Research showing connection between COVID-19 and some stroke patients

Coronavirus

In April, 40% of the country didn't seek emergency care after showing signs of a stroke due to coronavirus fears

(WKBN) – May is National Stroke Awareness Month, and during this COVID-19 pandemic, experts say it is even more important to know how to respond if you or someone you know is having a stroke.

“My dad was a real outgoing guy. Had a lot of energy, worked really hard. He was like the foundation and rock of our family, everyone went to him for advice,” said Campbell resident Mark Matasic.

In March 2015, Mark was having a typical lunch with his father Stephen, but then something went wrong.

“Everything was normal, then he started to slur his speech. I didn’t know what was going on. It was weird. Then he started to look confused, like, disoriented,” Mark said.

Stephen was having a stroke, but neither he nor Mark would know that until paramedics arrived.

Stephen was initially brought to St. Elizabeth Hospital in Youngstown but eventually moved to the Cleveland Clinic.

He couldn’t talk, eat or even move, but he had brain function and could open his eyes. For the next year, eye movement was the only way he could communicate.

Stephen died from complications of that stroke in 2016.

“I don’t want anyone else to go through what he went through or what the family went through,” Mark said.

Dr. Andrew Southerland, a stroke expert at the University of Virginia Health, says they’re seeing a connection between blood clots and coronavirus patients.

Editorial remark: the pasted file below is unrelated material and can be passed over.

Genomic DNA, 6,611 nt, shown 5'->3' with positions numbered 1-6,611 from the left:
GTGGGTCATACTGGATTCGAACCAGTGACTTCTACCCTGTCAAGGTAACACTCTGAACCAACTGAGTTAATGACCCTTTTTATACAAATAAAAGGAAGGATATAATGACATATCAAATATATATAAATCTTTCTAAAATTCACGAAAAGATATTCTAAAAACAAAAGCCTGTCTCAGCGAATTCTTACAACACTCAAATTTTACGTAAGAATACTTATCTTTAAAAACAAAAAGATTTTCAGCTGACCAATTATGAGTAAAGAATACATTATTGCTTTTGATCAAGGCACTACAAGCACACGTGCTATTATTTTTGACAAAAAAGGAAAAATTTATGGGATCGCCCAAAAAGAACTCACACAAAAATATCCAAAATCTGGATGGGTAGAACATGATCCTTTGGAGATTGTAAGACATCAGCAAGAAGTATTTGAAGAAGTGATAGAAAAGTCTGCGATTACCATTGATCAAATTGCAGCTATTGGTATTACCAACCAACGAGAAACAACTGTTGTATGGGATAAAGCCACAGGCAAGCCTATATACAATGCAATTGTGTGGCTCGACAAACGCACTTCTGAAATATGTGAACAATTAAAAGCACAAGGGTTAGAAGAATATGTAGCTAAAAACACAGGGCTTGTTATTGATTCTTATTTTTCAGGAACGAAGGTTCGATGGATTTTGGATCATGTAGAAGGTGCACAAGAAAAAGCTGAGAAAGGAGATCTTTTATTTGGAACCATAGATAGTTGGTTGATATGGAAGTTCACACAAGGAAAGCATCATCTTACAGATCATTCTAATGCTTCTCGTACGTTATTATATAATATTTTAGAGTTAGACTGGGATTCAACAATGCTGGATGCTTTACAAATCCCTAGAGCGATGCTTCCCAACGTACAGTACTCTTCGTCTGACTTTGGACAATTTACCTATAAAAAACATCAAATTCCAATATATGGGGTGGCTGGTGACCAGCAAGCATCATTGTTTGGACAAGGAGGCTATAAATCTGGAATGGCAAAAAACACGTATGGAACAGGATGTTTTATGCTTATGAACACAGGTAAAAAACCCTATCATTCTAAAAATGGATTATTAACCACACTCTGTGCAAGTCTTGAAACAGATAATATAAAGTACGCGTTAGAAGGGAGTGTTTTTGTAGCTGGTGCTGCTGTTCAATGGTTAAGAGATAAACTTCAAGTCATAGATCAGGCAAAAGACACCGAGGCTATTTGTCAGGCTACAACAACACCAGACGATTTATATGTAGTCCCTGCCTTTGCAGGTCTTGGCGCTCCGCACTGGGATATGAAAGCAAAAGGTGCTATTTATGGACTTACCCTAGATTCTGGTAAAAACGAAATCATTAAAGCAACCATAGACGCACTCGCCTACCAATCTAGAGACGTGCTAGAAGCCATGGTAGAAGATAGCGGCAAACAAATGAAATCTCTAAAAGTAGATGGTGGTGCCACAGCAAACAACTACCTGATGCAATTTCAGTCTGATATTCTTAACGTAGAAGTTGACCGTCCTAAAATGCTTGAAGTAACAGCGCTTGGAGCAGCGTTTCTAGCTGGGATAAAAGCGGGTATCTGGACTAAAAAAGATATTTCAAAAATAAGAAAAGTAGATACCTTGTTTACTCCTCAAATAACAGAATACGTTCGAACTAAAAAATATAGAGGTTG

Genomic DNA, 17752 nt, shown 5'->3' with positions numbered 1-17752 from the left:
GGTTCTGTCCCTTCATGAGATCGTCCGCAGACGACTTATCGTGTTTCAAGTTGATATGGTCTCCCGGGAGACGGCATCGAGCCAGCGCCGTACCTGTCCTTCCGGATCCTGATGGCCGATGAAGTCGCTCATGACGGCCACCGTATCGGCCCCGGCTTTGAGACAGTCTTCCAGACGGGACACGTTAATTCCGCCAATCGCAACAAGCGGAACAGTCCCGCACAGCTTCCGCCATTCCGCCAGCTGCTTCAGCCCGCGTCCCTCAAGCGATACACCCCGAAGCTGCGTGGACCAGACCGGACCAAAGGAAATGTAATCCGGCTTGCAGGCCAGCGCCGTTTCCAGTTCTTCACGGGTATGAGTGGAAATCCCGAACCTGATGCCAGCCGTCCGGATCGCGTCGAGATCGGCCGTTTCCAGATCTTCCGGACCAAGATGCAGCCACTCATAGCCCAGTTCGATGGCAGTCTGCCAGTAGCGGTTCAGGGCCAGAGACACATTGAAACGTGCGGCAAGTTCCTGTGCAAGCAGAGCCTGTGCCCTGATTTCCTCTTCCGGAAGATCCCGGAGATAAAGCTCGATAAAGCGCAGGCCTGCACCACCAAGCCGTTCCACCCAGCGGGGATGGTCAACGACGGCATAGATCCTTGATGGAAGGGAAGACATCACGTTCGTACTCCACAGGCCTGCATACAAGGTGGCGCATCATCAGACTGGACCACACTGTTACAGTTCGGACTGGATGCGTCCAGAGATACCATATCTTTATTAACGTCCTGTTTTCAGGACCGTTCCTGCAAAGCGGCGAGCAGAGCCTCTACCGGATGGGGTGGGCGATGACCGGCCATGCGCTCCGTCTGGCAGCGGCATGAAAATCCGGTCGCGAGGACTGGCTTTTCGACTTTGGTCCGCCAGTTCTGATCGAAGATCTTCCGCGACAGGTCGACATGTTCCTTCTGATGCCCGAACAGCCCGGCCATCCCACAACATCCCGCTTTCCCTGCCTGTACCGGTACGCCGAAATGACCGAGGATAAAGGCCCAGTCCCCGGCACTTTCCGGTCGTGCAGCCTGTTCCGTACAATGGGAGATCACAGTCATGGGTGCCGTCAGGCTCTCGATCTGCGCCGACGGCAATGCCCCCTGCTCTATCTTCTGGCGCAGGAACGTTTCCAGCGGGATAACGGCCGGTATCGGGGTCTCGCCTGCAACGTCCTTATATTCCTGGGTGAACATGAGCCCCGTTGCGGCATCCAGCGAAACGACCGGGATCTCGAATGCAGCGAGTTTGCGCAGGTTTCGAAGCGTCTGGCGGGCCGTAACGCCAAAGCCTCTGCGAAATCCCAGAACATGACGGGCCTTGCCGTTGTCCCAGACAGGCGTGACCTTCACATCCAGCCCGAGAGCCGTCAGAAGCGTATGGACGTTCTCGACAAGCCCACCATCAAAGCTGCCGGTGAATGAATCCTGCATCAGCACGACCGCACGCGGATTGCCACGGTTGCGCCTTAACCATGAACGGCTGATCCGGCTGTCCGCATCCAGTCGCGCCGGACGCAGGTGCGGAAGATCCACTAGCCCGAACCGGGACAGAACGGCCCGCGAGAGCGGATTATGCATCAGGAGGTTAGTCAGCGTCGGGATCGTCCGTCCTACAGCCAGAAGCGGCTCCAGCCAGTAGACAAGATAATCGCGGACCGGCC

“Blood clots are one important cause of stroke where it prevents blood and oxygen from getting to the brain. So these two conditions we’re seeing may exist together in the same person,” Dr. Southerland said.

Dr. Southerland also said research for the month of April showed that 40% of the country didn’t seek emergency care when they showed signs of a stroke because of concerns over going to the hospital during the COVID-19 pandemic.

“Don’t hesitate. In an emergency condition like stroke, it still is very critical to call 911 and come to the hospital,” Dr. Southerland said.

Now, Mark is a spokesperson for the American Stroke Association, wanting to help people understand the signs of a stroke and how they can find the best care possible.

For more information on advanced stroke center certifications, visit www.JointCommission.org.

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